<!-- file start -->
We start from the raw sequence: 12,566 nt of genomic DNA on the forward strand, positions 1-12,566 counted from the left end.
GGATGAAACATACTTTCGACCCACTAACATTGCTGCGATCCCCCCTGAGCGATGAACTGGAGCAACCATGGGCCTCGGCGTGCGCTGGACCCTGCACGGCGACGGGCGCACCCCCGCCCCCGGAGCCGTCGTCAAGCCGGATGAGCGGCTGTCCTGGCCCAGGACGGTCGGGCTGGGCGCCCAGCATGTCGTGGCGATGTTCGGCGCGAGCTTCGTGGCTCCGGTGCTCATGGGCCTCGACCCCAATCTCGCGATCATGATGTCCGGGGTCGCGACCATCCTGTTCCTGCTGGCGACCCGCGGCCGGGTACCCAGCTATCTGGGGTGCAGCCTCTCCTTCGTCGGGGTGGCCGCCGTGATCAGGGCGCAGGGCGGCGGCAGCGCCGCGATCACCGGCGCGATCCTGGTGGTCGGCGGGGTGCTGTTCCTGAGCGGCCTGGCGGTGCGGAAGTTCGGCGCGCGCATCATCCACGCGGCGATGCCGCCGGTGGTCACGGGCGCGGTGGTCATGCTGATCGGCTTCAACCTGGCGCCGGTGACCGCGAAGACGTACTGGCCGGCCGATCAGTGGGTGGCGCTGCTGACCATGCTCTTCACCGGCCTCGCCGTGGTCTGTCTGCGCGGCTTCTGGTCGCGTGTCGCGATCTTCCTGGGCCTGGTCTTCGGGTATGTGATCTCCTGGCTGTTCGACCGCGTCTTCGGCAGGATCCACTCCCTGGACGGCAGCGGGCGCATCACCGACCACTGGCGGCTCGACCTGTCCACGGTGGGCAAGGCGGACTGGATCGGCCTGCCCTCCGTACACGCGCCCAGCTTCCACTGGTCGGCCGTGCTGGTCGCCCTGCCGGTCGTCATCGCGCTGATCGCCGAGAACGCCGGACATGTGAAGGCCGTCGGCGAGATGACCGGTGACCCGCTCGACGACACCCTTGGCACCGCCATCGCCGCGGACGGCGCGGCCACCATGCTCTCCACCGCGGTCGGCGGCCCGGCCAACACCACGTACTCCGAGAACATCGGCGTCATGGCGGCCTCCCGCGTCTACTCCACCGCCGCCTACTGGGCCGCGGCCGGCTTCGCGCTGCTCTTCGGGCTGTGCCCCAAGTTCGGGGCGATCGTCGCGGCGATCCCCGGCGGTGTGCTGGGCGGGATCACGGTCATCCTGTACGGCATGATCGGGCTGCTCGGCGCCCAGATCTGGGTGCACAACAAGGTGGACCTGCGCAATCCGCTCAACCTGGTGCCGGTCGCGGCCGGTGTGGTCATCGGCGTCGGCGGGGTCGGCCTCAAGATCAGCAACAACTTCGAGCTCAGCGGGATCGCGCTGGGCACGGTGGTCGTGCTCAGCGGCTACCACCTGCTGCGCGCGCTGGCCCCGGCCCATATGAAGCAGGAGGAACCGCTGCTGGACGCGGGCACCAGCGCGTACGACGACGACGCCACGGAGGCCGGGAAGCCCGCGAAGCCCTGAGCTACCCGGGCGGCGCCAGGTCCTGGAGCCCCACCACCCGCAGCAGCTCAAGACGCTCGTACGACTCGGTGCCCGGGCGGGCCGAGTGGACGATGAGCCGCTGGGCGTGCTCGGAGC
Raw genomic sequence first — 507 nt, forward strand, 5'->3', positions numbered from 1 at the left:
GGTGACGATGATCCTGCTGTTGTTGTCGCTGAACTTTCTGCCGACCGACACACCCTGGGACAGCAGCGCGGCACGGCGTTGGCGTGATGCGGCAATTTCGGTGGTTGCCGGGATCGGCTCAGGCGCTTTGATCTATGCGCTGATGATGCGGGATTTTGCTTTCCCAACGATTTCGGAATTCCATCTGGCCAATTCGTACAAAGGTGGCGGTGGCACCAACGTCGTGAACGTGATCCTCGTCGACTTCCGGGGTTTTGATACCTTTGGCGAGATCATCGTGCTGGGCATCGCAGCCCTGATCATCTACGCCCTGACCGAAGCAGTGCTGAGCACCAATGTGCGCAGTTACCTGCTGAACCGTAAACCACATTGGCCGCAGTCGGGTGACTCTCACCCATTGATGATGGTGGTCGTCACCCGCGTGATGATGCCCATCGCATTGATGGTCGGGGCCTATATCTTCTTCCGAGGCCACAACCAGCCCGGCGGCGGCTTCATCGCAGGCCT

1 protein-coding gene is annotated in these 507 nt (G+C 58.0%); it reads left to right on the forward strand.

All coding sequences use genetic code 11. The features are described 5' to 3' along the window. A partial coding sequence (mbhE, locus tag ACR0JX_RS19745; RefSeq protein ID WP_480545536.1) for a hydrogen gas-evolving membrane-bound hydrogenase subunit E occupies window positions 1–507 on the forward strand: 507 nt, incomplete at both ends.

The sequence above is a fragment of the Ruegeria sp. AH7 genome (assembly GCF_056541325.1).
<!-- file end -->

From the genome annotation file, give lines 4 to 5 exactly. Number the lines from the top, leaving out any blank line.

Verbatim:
GGTGACGATGATCCTGCTGTTGTTGTCGCTGAACTTTCTGCCGACCGACACACCCTGGGACAGCAGCGCGGCACGGCGTTGGCGTGATGCGGCAATTTCGGTGGTTGCCGGGATCGGCTCAGGCGCTTTGATCTATGCGCTGATGATGCGGGATTTTGCTTTCCCAACGATTTCGGAATTCCATCTGGCCAATTCGTACAAAGGTGGCGGTGGCACCAACGTCGTGAACGTGATCCTCGTCGACTTCCGGGGTTTTGATACCTTTGGCGAGATCATCGTGCTGGGCATCGCAGCCCTGATCATCTACGCCCTGACCGAAGCAGTGCTGAGCACCAATGTGCGCAGTTACCTGCTGAACCGTAAACCACATTGGCCGCAGTCGGGTGACTCTCACCCATTGATGATGGTGGTCGTCACCCGCGTGATGATGCCCATCGCATTGATGGTCGGGGCCTATATCTTCTTCCGAGGCCACAACCAGCCCGGCGGCGGCTTCATCGCAGGCCT

1 protein-coding gene is annotated in these 507 nt (G+C 58.0%); it reads left to right on the forward strand.